I don't often review novels here, but Paul Tremblay's new book The Pallbearers Club is based on an important piece of New England folklore. Tony gave it to me, thinking I might like it. He was right! It's creepy and very steeped in weird local history.
The Pallbearer's Club tells the story of Art Barbara, a local rock musician, and his friendship with a mysterious woman named Mercy Brown. Art and Mercy first meet when Art is a high school student in Beverly, Massachusetts. He's tall, skinny, acne-ridden, and has a serious case of scoliosis. He's not the most popular kid in school and doesn't participate in any extracurricular activities. In order to beef up his college applications, he starts the Pallbearers Club, a group that attends funerals of people who don't have anyone to mourn them. Other than Art, only two other Beverly High students are members.
And then Mercy joins. She's older than Art and is a student at Salem State. She introduces him to punk rock and alternative music. She has her own car. She helps him write a paper for a class on local history. The topic: the famous Rhode Island vampire Mercy Brown.
Wait, what? The Pallbearers Club is presented as a memoir by "Art Barbara," but Art admits that this is a pseudonym. It's not his real name. "Mercy Brown" is not really his friend's name either. Art gives her that name in his memoir because... well, because he suspects she's a New England vampire.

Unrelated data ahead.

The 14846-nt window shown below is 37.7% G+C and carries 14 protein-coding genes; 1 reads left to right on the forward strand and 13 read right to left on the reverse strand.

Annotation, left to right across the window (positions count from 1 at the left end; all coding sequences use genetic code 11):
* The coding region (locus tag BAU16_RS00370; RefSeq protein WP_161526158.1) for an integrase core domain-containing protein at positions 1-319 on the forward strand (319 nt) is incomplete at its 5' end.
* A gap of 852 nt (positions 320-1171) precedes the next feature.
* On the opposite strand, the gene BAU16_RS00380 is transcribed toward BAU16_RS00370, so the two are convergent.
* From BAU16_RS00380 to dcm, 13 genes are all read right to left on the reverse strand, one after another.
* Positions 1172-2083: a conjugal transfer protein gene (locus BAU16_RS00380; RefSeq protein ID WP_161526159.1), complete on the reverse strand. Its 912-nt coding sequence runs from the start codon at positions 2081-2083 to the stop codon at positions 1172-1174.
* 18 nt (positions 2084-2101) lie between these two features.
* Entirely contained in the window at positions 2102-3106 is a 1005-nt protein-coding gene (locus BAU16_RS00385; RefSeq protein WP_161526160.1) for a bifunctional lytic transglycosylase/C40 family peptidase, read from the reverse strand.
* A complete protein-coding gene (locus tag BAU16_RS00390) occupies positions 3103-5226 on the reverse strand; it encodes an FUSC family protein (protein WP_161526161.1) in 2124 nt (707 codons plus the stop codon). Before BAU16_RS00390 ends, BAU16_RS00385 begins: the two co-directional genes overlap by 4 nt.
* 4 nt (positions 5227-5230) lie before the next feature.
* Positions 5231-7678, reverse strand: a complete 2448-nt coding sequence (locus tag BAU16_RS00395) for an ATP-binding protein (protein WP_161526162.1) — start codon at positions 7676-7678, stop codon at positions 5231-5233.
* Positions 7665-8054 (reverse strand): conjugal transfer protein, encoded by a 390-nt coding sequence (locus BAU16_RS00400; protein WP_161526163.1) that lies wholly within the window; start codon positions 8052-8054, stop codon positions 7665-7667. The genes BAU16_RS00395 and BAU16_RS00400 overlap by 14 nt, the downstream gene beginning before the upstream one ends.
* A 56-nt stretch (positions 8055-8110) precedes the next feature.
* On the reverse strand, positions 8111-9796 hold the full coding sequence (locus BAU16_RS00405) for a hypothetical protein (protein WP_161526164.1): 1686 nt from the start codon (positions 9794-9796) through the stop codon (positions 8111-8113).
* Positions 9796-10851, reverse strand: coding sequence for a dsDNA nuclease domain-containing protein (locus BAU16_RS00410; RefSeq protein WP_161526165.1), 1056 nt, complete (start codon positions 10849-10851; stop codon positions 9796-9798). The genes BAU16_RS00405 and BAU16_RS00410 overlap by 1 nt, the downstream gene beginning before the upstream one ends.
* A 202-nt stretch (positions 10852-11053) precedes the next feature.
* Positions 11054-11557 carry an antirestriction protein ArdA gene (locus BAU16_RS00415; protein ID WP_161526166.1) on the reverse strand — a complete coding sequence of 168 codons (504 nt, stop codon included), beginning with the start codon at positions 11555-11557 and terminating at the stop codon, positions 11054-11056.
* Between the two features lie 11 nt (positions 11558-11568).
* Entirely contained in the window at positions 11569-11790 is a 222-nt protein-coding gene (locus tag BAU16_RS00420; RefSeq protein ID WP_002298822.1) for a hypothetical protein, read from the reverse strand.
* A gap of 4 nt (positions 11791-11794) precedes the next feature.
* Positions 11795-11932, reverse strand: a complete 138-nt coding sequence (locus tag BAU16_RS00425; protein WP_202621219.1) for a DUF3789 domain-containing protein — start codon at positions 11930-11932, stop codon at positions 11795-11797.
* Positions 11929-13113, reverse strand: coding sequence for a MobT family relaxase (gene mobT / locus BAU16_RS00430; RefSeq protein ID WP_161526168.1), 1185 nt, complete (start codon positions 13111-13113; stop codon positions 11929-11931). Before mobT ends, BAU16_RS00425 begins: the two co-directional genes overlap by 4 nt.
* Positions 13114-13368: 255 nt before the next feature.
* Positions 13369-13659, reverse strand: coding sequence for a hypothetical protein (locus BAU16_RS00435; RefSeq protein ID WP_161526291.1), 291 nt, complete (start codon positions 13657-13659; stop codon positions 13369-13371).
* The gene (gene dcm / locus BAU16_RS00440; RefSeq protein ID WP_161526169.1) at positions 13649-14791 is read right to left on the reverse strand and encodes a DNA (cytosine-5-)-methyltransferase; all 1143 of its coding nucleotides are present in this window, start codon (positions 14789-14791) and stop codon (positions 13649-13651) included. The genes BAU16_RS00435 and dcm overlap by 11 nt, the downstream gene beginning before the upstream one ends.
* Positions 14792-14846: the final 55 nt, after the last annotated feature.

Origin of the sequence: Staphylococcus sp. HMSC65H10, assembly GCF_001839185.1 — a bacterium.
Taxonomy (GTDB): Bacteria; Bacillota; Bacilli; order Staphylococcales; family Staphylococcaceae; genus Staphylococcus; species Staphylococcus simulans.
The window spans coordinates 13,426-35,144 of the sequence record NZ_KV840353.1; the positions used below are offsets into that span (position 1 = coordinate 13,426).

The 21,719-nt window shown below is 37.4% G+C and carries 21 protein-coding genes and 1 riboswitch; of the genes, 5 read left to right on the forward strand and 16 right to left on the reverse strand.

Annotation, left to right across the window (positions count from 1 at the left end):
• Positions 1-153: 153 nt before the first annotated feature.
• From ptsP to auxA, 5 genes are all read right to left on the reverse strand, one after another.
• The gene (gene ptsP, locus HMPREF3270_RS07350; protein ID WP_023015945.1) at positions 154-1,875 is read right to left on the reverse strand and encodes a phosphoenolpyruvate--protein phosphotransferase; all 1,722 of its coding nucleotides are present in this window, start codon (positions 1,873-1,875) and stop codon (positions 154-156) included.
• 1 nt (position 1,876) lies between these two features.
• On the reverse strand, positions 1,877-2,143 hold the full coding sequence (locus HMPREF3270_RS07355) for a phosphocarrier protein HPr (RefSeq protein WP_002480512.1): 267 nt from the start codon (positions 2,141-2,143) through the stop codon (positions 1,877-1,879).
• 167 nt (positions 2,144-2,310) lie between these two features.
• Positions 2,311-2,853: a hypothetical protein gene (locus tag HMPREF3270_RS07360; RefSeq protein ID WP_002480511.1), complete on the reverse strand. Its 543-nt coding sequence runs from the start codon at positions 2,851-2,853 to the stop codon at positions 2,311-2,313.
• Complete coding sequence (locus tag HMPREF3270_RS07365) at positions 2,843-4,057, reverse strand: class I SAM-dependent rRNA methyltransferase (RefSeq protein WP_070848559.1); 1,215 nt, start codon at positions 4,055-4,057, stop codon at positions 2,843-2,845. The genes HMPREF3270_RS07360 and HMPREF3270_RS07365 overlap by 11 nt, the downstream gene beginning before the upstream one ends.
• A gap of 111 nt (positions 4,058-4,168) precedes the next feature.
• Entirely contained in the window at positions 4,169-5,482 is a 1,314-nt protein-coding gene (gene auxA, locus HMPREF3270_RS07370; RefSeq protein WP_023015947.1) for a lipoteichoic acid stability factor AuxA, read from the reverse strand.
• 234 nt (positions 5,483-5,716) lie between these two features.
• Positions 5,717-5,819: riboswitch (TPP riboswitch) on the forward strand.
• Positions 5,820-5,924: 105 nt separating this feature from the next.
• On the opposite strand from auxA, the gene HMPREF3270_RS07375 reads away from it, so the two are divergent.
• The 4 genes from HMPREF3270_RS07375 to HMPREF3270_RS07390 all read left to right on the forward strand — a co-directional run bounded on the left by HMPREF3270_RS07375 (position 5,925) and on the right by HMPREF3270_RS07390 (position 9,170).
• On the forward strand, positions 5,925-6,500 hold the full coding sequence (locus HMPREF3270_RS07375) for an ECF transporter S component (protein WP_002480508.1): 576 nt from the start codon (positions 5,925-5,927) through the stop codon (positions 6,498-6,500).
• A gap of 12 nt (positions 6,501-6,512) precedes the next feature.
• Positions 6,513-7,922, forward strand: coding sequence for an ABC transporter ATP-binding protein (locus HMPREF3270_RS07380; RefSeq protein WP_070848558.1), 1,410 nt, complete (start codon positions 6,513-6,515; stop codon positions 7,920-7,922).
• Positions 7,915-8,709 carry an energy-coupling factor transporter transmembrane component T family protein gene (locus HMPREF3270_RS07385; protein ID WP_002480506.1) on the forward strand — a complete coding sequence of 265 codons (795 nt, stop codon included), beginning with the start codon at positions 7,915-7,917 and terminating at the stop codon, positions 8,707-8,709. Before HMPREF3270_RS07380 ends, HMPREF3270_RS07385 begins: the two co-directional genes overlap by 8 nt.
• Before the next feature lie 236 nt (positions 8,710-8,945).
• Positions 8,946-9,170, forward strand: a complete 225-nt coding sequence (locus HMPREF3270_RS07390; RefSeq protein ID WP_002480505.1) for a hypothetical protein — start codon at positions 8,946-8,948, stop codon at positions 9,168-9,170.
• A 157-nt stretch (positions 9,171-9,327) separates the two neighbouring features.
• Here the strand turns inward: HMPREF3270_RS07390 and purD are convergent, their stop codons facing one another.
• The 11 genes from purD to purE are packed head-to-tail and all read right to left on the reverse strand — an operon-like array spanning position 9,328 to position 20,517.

I've written about New England vampires before, and they're not like the vampires you see in pop culture. In the 19th century, tuberculosis was rampant across this area. No one knew what caused the disease, which was called 'consumption' at the time because it consumed people's lives and health. It often killed entire families, slowly and one person at a time. Some New Englanders believed the disease was actually caused by a dead family member feeding from the grave on the life force of their loved ones.
Mercy Brown is the best-known of the alleged New England vampires. Beginning in the 1880s, consumption began killing multiple members of the Brown family of Exeter, Rhode Island. The family's mother, Eliza, was the first to die, followed by her daughters Mary and Mercy. When young son Edwin grew ill, neighbors convinced his father George Brown to exhume their corpses to see if any showed signs of life in the grave. Mercy's corpse was undecayed and had blood in its hearts, which according to local folklore indicated she was feeding on Edwin. Her heart and liver were burned to ashes and mixed with water, which was given to young Edwin to drink. This was supposed to prevent Mercy's vampirism and save Edwin's life, but he died two months later. (Michael Bell's book Food for the Dead is the best non-fiction book about New England vampires.)
Is "Mercy Brown" in The Pallbearers Club really a vampire? Art certainly seems to think so and blames her for some unfortunate and unusual events in his life. Mercy vehemently disagrees. The Pallbearers Club is full of notes from Mercy in red pen, offering her perspective on events. Maybe, she suggests, Art is really a drug addict and incapable of moving on from the past.
Who is right, Art or Mercy? I won't tell you. The Pallbearers Club is a creepy slow burn and keeps you guessing until the last page (and maybe even after). It doesn't have a lot of gore or violence, so when the weird stuff happens it's all the more effective. There are some nice twists, and I definitely was surprised by the ending. This is also very much a New England novel, set almost entirely in Providence, Rhode Island and Beverly. Tremblay lives north of Boston, and his love and knowledge of the region really shines through. If you like New England, weird folklore, and a twisty plot, add this to your reading list.